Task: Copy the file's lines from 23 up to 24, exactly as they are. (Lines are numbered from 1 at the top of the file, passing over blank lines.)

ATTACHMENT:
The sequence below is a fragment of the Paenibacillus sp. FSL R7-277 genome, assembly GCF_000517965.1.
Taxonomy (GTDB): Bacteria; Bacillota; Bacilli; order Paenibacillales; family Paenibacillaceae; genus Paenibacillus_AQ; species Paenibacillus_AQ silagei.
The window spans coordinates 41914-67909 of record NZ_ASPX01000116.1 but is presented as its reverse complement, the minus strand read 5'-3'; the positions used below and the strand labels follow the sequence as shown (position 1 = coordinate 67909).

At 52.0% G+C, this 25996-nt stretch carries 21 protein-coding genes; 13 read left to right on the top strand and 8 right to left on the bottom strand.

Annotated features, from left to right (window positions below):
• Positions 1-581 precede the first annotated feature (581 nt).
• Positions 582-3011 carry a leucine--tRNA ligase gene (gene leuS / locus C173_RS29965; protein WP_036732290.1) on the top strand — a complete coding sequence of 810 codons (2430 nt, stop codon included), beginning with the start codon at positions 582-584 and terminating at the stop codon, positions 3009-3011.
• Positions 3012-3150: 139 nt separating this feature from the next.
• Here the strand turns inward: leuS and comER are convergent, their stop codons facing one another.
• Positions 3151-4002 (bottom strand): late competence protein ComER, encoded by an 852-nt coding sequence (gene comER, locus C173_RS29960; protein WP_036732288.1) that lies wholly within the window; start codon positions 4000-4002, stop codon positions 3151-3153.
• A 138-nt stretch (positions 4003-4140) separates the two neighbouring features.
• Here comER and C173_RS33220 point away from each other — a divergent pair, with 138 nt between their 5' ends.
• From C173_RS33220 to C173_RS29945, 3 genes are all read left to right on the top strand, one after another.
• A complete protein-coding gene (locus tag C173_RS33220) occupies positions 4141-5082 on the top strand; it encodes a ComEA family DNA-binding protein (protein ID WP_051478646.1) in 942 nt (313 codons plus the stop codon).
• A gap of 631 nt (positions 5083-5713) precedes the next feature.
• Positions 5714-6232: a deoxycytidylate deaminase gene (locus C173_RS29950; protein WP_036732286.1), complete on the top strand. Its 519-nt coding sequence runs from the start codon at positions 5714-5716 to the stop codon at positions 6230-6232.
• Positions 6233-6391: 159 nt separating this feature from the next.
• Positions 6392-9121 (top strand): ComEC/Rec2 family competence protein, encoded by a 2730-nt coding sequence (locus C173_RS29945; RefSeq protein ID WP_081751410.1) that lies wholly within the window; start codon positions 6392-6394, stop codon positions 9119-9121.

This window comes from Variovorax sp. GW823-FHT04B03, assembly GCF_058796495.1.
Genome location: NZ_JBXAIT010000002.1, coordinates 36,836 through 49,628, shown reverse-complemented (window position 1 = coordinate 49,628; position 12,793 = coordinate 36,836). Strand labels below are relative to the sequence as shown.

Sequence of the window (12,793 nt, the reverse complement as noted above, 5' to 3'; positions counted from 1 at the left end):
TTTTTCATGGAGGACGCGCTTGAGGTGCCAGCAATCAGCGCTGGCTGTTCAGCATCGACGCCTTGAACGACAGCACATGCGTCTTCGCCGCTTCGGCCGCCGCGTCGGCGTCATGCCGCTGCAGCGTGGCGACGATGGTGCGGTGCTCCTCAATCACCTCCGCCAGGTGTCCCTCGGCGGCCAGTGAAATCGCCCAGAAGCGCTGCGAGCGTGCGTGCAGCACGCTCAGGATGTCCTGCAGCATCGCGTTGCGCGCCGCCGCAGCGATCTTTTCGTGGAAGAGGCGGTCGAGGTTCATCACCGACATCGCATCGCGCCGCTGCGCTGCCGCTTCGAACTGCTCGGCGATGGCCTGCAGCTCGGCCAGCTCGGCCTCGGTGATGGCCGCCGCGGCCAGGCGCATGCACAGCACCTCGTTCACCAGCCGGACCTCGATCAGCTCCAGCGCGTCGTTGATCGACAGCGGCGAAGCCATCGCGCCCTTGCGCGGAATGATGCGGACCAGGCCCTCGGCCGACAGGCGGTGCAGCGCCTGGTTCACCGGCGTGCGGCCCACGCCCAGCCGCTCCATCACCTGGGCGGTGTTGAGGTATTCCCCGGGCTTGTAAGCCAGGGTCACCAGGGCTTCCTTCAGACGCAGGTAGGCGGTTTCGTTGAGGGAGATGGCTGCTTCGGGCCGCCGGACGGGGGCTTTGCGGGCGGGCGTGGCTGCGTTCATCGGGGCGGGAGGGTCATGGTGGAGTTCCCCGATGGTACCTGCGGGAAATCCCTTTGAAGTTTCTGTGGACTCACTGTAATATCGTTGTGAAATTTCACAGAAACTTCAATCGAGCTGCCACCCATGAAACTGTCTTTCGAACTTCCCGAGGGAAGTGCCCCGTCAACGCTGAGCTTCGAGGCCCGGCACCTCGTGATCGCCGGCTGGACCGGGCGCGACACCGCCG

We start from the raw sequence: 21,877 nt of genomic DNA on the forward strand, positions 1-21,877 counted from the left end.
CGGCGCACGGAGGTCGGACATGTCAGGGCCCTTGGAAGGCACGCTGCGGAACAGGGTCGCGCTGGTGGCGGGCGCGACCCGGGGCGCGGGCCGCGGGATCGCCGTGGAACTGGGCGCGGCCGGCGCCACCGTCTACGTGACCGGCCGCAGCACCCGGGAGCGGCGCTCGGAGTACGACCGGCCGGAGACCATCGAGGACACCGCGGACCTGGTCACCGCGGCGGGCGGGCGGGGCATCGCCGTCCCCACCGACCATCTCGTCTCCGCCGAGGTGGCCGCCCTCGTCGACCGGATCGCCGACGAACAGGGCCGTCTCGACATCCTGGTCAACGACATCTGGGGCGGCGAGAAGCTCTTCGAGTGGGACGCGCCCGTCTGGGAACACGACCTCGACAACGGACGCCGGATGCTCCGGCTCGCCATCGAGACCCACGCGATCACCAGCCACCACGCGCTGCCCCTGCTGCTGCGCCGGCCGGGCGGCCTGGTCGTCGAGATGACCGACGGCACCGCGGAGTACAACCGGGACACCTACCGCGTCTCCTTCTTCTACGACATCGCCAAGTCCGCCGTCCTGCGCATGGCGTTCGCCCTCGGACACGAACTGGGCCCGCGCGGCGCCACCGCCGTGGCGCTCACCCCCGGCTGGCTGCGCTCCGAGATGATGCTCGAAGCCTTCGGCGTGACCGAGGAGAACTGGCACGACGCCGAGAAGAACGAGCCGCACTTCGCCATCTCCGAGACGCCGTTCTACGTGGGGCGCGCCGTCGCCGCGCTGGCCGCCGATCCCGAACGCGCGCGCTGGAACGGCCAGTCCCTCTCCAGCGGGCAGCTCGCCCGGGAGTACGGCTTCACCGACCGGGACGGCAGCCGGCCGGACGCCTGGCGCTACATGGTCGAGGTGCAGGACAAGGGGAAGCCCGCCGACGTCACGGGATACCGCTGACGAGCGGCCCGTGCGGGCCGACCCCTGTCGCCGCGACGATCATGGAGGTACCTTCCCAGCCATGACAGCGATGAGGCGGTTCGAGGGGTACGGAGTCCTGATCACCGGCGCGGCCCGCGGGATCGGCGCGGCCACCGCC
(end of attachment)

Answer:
We start from the raw sequence: 21,877 nt of genomic DNA on the forward strand, positions 1-21,877 counted from the left end.
CGGCGCACGGAGGTCGGACATGTCAGGGCCCTTGGAAGGCACGCTGCGGAACAGGGTCGCGCTGGTGGCGGGCGCGACCCGGGGCGCGGGCCGCGGGATCGCCGTGGAACTGGGCGCGGCCGGCGCCACCGTCTACGTGACCGGCCGCAGCACCCGGGAGCGGCGCTCGGAGTACGACCGGCCGGAGACCATCGAGGACACCGCGGACCTGGTCACCGCGGCGGGCGGGCGGGGCATCGCCGTCCCCACCGACCATCTCGTCTCCGCCGAGGTGGCCGCCCTCGTCGACCGGATCGCCGACGAACAGGGCCGTCTCGACATCCTGGTCAACGACATCTGGGGCGGCGAGAAGCTCTTCGAGTGGGACGCGCCCGTCTGGGAACACGACCTCGACAACGGACGCCGGATGCTCCGGCTCGCCATCGAGACCCACGCGATCACCAGCCACCACGCGCTGCCCCTGCTGCTGCGCCGGCCGGGCGGCCTGGTCGTCGAGATGACCGACGGCACCGCGGAGTACAACCGGGACACCTACCGCGTCTCCTTCTTCTACGACATCGCCAAGTCCGCCGTCCTGCGCATGGCGTTCGCCCTCGGACACGAACTGGGCCCGCGCGGCGCCACCGCCGTGGCGCTCACCCCCGGCTGGCTGCGCTCCGAGATGATGCTCGAAGCCTTCGGCGTGACCGAGGAGAACTGGCACGACGCCGAGAAGAACGAGCCGCACTTCGCCATCTCCGAGACGCCGTTCTACGTGGGGCGCGCCGTCGCCGCGCTGGCCGCCGATCCCGAACGCGCGCGCTGGAACGGCCAGTCCCTCTCCAGCGGGCAGCTCGCCCGGGAGTACGGCTTCACCGACCGGGACGGCAGCCGGCCGGACGCCTGGCGCTACATGGTCGAGGTGCAGGACAAGGGGAAGCCCGCCGACGTCACGGGATACCGCTGACGAGCGGCCCGTGCGGGCCGACCCCTGTCGCCGCGACGATCATGGAGGTACCTTCCCAGCCATGACAGCGATGAGGCGGTTCGAGGGGTACGGAGTCCTGATCACCGGCGCGGCCCGCGGGATCGGCGCGGCCACCGCC